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  • Print publication year: 2009
  • Online publication date: May 2010

3 - Matters of harm and exploitation

Summary

The question of harm is fundamental to understanding and assessing the legal and societal response to child pornography and sexual grooming. At this point, it is thus unlikely to come as a surprise that I refer to John Stuart Mill's famous harm principle as providing an important rationalization for state interference with individual freedoms. Applying Mill's jurisprudence, it is only appropriate to criminalize behaviour related to child pornography and grooming and thereby restrict an individual's freedom when this behaviour inflicts harm upon others. Mill's explication of the harm principle, and the development and refinements provided by Feinberg, thus provide the ‘conscientious legislator’ with a morally defensible justification for criminalizing behaviour.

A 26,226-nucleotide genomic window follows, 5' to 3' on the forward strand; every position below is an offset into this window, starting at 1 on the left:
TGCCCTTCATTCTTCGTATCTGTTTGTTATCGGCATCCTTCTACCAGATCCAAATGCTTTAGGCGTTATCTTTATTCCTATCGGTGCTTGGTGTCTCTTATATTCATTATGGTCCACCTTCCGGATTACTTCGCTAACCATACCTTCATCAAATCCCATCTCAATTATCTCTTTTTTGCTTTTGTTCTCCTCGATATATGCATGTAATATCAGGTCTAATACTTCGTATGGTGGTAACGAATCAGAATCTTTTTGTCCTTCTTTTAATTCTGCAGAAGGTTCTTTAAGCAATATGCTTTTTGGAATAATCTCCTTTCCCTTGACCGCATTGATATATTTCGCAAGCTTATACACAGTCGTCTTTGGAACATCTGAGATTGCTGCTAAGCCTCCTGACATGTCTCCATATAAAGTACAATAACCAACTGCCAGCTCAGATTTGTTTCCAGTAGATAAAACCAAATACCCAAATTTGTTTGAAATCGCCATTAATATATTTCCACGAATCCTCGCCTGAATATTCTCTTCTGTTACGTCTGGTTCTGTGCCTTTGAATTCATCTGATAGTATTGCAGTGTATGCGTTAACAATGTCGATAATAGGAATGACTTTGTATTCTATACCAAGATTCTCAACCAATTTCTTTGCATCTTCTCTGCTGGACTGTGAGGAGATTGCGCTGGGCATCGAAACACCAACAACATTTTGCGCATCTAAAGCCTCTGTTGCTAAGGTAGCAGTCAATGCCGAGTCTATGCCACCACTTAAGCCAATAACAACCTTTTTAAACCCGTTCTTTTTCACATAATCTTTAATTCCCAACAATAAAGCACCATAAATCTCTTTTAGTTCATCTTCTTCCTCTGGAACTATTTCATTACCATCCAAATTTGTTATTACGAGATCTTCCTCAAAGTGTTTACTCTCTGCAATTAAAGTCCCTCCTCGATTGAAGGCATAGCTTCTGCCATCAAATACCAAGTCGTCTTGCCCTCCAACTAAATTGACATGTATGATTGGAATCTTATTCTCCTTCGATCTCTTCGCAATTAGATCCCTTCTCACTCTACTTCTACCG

There are numerous constructions of the harms of child pornography and grooming that have shaped the way in which society and law have responded to these phenomena. I will begin by examining the harms caused by the creation and distribution of child pornography, before focusing at some length on the possession of child pornography. The latter warrants especial consideration because it is questionable whether such behaviour is, in itself, harmful. I then consider whether the legal prohibition upon pseudo-images is justified on the basis of harmful exploitation, and assess whether images of naked children are harmful. The discussion subsequently turns to grooming and the criminalization of behaviour where the wrong, or harm, goes beyond the act in question and I critique the common presentations of the harm of grooming.

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